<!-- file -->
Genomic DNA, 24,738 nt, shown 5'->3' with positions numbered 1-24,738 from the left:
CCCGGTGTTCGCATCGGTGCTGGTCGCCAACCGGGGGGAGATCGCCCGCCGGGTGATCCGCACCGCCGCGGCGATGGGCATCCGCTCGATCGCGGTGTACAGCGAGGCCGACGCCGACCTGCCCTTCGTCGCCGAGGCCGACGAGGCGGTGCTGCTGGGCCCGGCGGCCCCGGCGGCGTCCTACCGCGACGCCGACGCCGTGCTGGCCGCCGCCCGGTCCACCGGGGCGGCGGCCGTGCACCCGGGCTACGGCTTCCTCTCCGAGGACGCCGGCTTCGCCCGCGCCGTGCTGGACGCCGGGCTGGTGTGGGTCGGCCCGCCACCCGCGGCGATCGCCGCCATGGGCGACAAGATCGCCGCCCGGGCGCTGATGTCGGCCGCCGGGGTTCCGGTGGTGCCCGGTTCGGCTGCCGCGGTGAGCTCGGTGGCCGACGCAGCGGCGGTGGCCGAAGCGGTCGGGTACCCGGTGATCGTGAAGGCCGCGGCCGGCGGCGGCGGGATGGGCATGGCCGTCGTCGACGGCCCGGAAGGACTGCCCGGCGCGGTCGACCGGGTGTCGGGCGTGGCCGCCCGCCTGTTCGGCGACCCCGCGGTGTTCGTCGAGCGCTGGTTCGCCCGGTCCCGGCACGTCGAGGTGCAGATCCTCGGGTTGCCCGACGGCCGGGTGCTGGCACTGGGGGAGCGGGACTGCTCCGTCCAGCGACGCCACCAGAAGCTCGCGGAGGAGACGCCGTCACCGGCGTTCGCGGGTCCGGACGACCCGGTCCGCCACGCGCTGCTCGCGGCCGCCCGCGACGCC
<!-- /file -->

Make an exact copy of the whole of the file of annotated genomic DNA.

Genomic DNA, 24,738 nt, shown 5'->3' with positions numbered 1-24,738 from the left:
CCCGGTGTTCGCATCGGTGCTGGTCGCCAACCGGGGGGAGATCGCCCGCCGGGTGATCCGCACCGCCGCGGCGATGGGCATCCGCTCGATCGCGGTGTACAGCGAGGCCGACGCCGACCTGCCCTTCGTCGCCGAGGCCGACGAGGCGGTGCTGCTGGGCCCGGCGGCCCCGGCGGCGTCCTACCGCGACGCCGACGCCGTGCTGGCCGCCGCCCGGTCCACCGGGGCGGCGGCCGTGCACCCGGGCTACGGCTTCCTCTCCGAGGACGCCGGCTTCGCCCGCGCCGTGCTGGACGCCGGGCTGGTGTGGGTCGGCCCGCCACCCGCGGCGATCGCCGCCATGGGCGACAAGATCGCCGCCCGGGCGCTGATGTCGGCCGCCGGGGTTCCGGTGGTGCCCGGTTCGGCTGCCGCGGTGAGCTCGGTGGCCGACGCAGCGGCGGTGGCCGAAGCGGTCGGGTACCCGGTGATCGTGAAGGCCGCGGCCGGCGGCGGCGGGATGGGCATGGCCGTCGTCGACGGCCCGGAAGGACTGCCCGGCGCGGTCGACCGGGTGTCGGGCGTGGCCGCCCGCCTGTTCGGCGACCCCGCGGTGTTCGTCGAGCGCTGGTTCGCCCGGTCCCGGCACGTCGAGGTGCAGATCCTCGGGTTGCCCGACGGCCGGGTGCTGGCACTGGGGGAGCGGGACTGCTCCGTCCAGCGACGCCACCAGAAGCTCGCGGAGGAGACGCCGTCACCGGCGTTCGCGGGTCCGGACGACCCGGTCCGCCACGCGCTGCTCGCGGCCGCCCGCGACGCC